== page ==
Post-Normal Policy Interactions: Paradoxes for Science-Policy teams

Kirsty Blackstock, Kerry Waylen & Keith Matthews

The premise of Post-Normal Science (PNS) is to focus on how knowledge is (co)-produced and used by different actors in different contexts. One activity within MAGIC has explored use of the Quantitative Story Telling (QST) methodology within European policy domains, working with actors from EU policy institutions in ‘mixed science-policy teams’.  During the QST cycle exploring the progress of the EU towards Sustainable Development Goal 2 (Zero Hunger), we engaged with actors in 13 European policy organisations. Most of these individuals worked within the Directorate Generals (DGs) of the European Commission.  Although we were warned that transdisciplinary working in such settings would be difficult, we persisted and made some useful contacts who helped deepen our understanding of how the SDGs and sustainable agriculture are understood and operationalised within different DGs. However, reflecting on our experiences of trying to complete the full QST cycle (outlined in Figure 1 below) has led us to identify several paradoxes regarding working in mixed teams. We present a selection of these paradoxes below.


Figure 1: Steps in Quantitative Story Telling Cycle


Engage many versus engage few

We received advice to engage with more actors or other groups beyond the EU institutions, to raise their awareness amongst the many other stakeholders of the agri-food system. This advice emphasised the distributed nature of the responsibility to achieve change for sustainability. Yet at the same time, we were encouraged to engage with targeted stakeholders in a more in-depth way to build interpersonal trust and confidence.  Whilst both responses are understandable, it was impossible to engage with every possible relevant group and also build in-depth relationships with strategic individuals.

Focus on specific problems or highlight systemic issues

Some stakeholders expressed desires for more specific and targeted advice that would help inform current policy questions and processes. These stakeholders suggest that awareness of current policy context is important. We had contextualised the quantified metrics in light of current policy objectives, but some expected more specific policy recommendations. In parallel, other stakeholders commented that the value of new approaches such as MAGIC is to highlight aspects of the system that are not currently well-considered by policy-making. PNS also encourages us to avoid reducing systemic problems to single aspects. However, a detailed evaluation of specific policy instruments is more constructive and salient to individual bureaucrats than a systemic diagnosis of (un)sustainability.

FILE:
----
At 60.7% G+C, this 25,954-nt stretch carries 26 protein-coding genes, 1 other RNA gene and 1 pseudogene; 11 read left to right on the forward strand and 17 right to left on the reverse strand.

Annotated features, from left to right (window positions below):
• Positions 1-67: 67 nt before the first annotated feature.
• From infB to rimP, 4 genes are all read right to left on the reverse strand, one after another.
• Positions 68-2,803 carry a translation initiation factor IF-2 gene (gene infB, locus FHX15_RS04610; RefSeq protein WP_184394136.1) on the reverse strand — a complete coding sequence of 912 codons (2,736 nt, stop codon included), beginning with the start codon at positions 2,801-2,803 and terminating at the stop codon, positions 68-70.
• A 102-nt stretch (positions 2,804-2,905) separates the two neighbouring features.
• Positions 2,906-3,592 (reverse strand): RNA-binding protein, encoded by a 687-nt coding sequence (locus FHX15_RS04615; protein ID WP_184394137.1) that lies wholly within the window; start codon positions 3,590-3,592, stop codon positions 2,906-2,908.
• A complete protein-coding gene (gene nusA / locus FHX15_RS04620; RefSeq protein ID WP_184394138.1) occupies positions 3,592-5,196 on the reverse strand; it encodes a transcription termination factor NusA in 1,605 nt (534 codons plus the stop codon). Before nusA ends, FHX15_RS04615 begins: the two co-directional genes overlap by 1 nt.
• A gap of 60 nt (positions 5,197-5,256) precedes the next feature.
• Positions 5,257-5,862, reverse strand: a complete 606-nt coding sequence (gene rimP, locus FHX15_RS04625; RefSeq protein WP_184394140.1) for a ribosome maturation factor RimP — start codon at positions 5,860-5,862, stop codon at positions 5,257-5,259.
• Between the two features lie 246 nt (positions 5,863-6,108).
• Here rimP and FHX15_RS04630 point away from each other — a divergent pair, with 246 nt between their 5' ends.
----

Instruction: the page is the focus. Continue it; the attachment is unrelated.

Provoke reactions versus build relationships

Most advice on science-policy interactions advises building interpersonal relationships. This was mirrored by the instinctive approach of some MAGIC team members when attempting to make contacts or when reacting to questions from participants, i.e. giving emollient responses to questions and making enquiries about participants’ own work. However, the QST cycle is premised on questioning the robustness of current framings that shape policy responses to sustainability challenges, with the normative goal of questioning the status quo. Such a critical stance can make building relationships more difficult.

These tensions suggest QST is not easily implemented to satisfy all expectations and interpretations. Our work’s contribution to PNS is to illustrate the tensions and challenges inherent when working with actors working on processes and in institutions that do not (yet) reflect the post-normal ethos. One potential solution is to find a policy entrepreneur to champion a post-normal approach within the existing institutional arrangements. Such interactions require significant scientist investments of time and energy to locate and engage such champions, and the use of science to support transformation from the inside, potentially at short notice. Putting PNS into practice may first depend on adapting to prevailing norms and expectations – as well as responding to policy cycles and opportunities – before science-policy relationships are sufficient to allow its more provocative and challenging ways of working.

Image credit: DG Regio Communication Unit